Court Clears Presbyterian Minister Who Wed Lesbian Couple

Three years after conducting a wedding ceremony for a lesbian couple, the Rev. Janet Edwards was acquitted Thursday on charges of violating Scripture and the Presbyterian Church (U.S.A.)'s constitution.

The Permanent Judicial Commission (PJC) of the Pittsburgh Presbytery ruled unanimously 9-0 to clear the minister on the grounds that she could not have performed the ceremony since the church and state define marriage as between a man and a woman.

"It can't be an offense to the constitution to attempt to do the impossible," stated the decision, read by the Rev. Stewart Pollock, chairman of the regional church court, according to the Pittsburgh Post-Gazette.

Dr. Robert A. J. Gagnon, associate professor of New Testament at Pittsburgh Theological Seminary and who has been critical of the PC(USA)'s liberal direction, said the decision represents "one of the most absurd decisions ever rendered by an ecclesiastical court."

"This decision is the equivalent of saying that it can't be an offense to the PC(USA) Constitution, or to Scripture, to attempt to marry a man to a woman other than his current wife, or to his mother, or to a prepubescent child, or even to a horse, because the Church does not recognize as a valid marriage cases of bigamy, polygamy, adultery, incest, pedophilia, or bestiality," Gagnon stated.

Some argue that the court did not offer a satisfying decision, especially as the PC(USA) continues debates over homosexuality, and that it was more of a "non-decision."

Edwards and the couple she wed in 2005 – Brenda Cole and Nancy McConn – were pleased but the minister also acknowledged that the decision "does not settle disagreement among my colleagues."

But the Rev. James C. Yearsley, who was among several Presbyterian ministers that filed a second complaint against Edwards after the first was dismissed in November 2006 on a technicality, said he wasn't surprised by the court decision.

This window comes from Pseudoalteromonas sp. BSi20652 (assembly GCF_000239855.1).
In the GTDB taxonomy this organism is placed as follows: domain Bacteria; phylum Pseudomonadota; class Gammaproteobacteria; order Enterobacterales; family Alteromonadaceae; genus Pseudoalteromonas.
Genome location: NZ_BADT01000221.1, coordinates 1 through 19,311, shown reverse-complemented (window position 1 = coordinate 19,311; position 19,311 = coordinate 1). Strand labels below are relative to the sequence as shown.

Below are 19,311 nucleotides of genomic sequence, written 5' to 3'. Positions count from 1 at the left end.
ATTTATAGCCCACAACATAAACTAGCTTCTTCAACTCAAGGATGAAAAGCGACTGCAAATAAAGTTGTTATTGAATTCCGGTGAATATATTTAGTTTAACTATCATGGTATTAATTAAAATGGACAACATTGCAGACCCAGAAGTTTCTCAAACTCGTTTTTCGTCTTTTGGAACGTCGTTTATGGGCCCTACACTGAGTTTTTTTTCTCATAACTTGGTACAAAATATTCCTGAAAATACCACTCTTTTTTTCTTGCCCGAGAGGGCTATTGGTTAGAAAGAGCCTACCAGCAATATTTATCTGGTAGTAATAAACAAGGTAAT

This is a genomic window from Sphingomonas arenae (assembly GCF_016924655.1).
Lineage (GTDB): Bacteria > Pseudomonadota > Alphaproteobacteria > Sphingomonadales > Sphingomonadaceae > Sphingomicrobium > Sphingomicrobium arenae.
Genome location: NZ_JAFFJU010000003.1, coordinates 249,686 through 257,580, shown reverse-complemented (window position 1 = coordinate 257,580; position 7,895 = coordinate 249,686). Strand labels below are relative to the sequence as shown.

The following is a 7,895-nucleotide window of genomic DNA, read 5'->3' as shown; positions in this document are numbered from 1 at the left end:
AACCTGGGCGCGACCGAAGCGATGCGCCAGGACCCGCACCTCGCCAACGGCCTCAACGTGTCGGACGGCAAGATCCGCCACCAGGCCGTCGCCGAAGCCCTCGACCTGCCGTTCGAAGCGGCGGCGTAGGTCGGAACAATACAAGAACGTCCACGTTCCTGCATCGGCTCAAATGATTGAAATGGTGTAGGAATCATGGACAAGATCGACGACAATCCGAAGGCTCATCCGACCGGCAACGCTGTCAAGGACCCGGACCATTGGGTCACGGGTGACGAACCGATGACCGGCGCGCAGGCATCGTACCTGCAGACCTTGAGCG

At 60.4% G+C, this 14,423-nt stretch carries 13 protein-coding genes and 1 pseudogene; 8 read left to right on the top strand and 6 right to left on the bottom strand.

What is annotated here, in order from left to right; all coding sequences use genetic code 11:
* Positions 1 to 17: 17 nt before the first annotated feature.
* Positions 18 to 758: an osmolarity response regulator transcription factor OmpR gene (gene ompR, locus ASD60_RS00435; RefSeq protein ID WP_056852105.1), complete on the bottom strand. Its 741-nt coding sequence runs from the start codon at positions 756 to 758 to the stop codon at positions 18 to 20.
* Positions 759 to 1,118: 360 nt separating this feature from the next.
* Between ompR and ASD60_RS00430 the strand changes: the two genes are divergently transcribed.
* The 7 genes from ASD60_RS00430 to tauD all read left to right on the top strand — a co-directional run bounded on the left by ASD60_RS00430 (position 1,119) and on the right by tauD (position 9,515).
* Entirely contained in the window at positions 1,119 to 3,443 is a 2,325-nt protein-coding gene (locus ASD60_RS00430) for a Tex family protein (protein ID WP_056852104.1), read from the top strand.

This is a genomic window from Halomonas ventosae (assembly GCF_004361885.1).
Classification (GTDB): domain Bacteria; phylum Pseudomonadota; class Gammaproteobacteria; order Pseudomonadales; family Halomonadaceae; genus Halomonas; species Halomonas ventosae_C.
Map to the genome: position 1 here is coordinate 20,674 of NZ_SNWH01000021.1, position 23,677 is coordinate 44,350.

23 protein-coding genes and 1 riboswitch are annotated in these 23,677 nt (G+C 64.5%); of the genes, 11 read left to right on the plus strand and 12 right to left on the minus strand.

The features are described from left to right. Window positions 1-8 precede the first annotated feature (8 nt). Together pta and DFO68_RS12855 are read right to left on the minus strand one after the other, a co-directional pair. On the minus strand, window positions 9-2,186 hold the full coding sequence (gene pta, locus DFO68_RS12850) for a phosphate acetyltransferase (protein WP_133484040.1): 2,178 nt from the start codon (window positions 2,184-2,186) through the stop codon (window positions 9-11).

"This is the direction of our denomination, and it is accelerating. But it's the wrong decision for the wrong reasons. It's a further attempt to accommodate culture at the expense of scriptural authority and belief," he commented, as reported by the Pittsburgh Tribune-Review.

Also, before the ruling, Yearsley, who said he would not push for an appeal, stated that an acquittal would signal collapse of church discipline.

During the Oct. 1-2 trial, biblical scholars and theologians on the defense testified that Edwards' acceptance of same-sex "marriage" was within the Presbyterian tradition of interpreting Scripture in its cultural context, according to the local Post-Gazette.

A 2000 decision by the General Assembly Permanent Judicial Commission, the denomination's highest court, held that clergy could conduct services blessing same-sex couples but could not present them as marriages and that the services should not resemble weddings.

Although the charges against Edwards contended she "knowingly and willfully" performed a ceremony that was "contrary" to the PC(USA) constitution, Pollock of the regional PJC said the prosecution offered no evidence that Edwards violated Scripture when it listed eight biblical passages defied.

Presbyterians have debated the issue of homosexuality for decades. In June, the highest governing body of the PC(USA), the General Assembly, approved a proposal that allows lesbian and gay ministers to be ordained – which still has to be approved by a majority of local presbyteries – while choosing to keep its current definition of marriage as between a man and a woman.

To many in the denomination, including Gagnon of Pittsburgh Seminary, homosexual behavior is a sin.

Gagnon believes the latest church court decision "constitutes nothing less than an illegal nullification of the Constitution and Scripture."

"Such unreasonable decisions threaten to do irreparable damage to the credibility of the PC(USA)," he said.

The ruling on Edwards follows a similar decision made by the denomination's highest court earlier this year when the Rev. Jane Spahr, a lesbian, was found not guilty of violating denominational law when she officiated at the weddings of two lesbian couples. The high court ruled that the ceremonies Spahr performed in 2005 and 2004 were not marriages.